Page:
It’s mid-May and plenty of things about the MLB standings still look pretty odd. The Rockies atop the NL West? The Reds in second place in the NL Central? The Twins leading the AL Central just one season after losing a major league-worst 103 games?
Their performances over the first six weeks of the season is promising, but how much staying power do these five teams — all of which are over .500 — have? Here's how we'd rank their chances (with the case for and against each):
USA TODAY SportsChris Humphreys
Colorado Rockies (23-14)
Why they could contend: There’s still quite a noticeable gap in the home/road offensive splits, but Colorado is having plenty of success (11-5, MLB-best 3.23 team ERA) away from Coors Field. The Rockies have finished above .500 on the road just once (41-40 in 2009) in franchise history.
Why they could collapse: As always, the starting pitching — Antonio Senzatela and Kyle Freeland have been sensational, but Colorado needs more from Tyler Chatwood and Tyler Anderson, as well as a healthy Jon Gray.
Outlook: The Dodgers eventually will take control of the division, but the Rockies are legitimate wild-card contenders.
USA TODAY SportsBenny Sieu
Arizona Diamondbacks (21-16)
Why they could contend: With Zack Greinke back in top form, Arizona’s rotation has been a pleasant surprise (third in the NL with a 3.70 ERA; first in MLB with 225 strikeouts) after a disastrous 2016 performance (NL-worst 5.19 ERA).
Why they could collapse: They’ve caught Coors Field disease: The Diamondbacks average an MLB-best 6.33 runs at home but an MLB-worst 3.06 runs on the road.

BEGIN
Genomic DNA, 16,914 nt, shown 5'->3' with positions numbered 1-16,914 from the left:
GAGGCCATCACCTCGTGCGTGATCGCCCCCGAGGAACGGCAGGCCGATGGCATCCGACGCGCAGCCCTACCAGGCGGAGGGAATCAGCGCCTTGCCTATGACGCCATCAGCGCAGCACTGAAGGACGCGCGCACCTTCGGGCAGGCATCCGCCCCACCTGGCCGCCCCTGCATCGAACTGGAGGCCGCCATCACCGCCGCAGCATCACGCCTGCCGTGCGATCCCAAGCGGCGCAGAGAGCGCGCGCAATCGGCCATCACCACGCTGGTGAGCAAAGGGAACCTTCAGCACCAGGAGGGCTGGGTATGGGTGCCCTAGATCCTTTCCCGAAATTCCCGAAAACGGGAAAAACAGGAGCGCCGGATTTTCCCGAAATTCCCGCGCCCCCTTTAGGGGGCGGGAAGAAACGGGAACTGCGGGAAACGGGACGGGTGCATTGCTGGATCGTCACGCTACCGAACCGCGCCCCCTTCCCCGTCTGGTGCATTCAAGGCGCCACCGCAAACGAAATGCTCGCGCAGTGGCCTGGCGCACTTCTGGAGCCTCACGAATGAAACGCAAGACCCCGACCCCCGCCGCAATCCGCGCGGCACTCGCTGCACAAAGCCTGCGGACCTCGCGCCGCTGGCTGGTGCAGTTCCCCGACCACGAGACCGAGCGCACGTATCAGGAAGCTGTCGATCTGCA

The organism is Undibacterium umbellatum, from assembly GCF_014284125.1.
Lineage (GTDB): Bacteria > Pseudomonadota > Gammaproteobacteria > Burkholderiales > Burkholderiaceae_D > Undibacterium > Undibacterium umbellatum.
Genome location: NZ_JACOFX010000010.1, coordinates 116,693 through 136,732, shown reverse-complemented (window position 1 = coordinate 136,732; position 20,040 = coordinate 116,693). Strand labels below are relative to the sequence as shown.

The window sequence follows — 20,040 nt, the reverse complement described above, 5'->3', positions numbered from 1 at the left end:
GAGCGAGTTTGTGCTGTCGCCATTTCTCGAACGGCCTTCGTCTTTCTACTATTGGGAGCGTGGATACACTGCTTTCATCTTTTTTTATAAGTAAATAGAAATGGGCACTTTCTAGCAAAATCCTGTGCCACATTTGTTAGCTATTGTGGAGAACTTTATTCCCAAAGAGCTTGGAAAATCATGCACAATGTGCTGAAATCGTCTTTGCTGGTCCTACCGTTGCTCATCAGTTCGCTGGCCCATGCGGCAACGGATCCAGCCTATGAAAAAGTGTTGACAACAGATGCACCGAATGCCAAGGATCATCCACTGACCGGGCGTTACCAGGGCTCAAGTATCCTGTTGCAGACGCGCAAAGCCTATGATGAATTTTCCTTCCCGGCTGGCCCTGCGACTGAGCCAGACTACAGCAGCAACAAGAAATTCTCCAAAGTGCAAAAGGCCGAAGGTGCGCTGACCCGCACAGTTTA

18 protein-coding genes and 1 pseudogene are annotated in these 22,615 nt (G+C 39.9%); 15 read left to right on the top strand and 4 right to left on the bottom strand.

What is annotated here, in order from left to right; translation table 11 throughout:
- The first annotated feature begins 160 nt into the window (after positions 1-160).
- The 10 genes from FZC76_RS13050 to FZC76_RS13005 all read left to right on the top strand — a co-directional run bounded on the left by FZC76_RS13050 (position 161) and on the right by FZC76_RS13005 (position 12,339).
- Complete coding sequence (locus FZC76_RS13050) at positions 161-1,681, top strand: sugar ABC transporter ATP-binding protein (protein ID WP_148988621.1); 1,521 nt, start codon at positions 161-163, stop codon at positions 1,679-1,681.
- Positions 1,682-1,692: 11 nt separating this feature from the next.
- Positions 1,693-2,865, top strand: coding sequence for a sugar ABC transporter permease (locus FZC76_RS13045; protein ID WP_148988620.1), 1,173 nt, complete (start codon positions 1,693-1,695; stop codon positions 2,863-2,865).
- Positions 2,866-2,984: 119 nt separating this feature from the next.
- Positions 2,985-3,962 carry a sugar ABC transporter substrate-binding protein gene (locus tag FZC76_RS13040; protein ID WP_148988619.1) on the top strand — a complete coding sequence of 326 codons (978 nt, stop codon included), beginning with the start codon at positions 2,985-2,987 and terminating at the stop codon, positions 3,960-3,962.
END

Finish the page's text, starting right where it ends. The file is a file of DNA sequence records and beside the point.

Outlook: There already are ominous signs — the D-backs have lost five of their past nine games — and an upcoming 11-game road trip (May 25-June 4) could spell doom.
USA TODAY SportsChris Humphreys
Cincinnati Reds (19-16)
Why they could contend: The Joey Votto-led offense ranks third in the majors in runs per game (5.06) and fifth in OPS (.776), and the defense (MLB-best 23 Defensive Runs Saved and 17.3 UZR) has been surprisingly strong.
Why they could collapse: Cincinnati’s rotation ranks last in the majors with a 5.10 ERA, putting quite a burden — Reds relievers also lead the majors with 145 innings pitched — on a much-improved relief corps.
Outlook: There will be a lot of 6-5 losses in the near future, but Cincinnati certainly won’t be boring.
USA TODAY SportsAaron Doster
Minnesota Twins (18-14)
Why they could contend: The balanced offense — 10 players with double-digit RBI totals — has taken much of the pressure off of the kids to produce. And like the Reds, the Twins have helped themselves defensively.
Why they could collapse: Ace Ervin Santana will be in high demand in trades, and his departure would leave an otherwise shaky rotation (and bullpen) exposed. And it’s worth noting Minnesota’s -1 run differential.
Outlook: They’re a year away from contention, but a .500 finish this season is within reach.
USA TODAY SportsBruce Kluckhohn
Milwaukee Brewers (19-17)
Why they could contend: Powered by Eric Thames, the offense is among the most potent — Milwaukee is second in the majors with a .466 slugging percentage — and opportunistic (third with 33 stolen bases).
Why they could collapse: The Chase Anderson-led rotation is 27th in the majors in WHIP (1.42), and the bullpen, which has closer issues, is 20th with a 4.22 FIP.
Outlook: The bats won’t be able to compensate for the arms for much longer.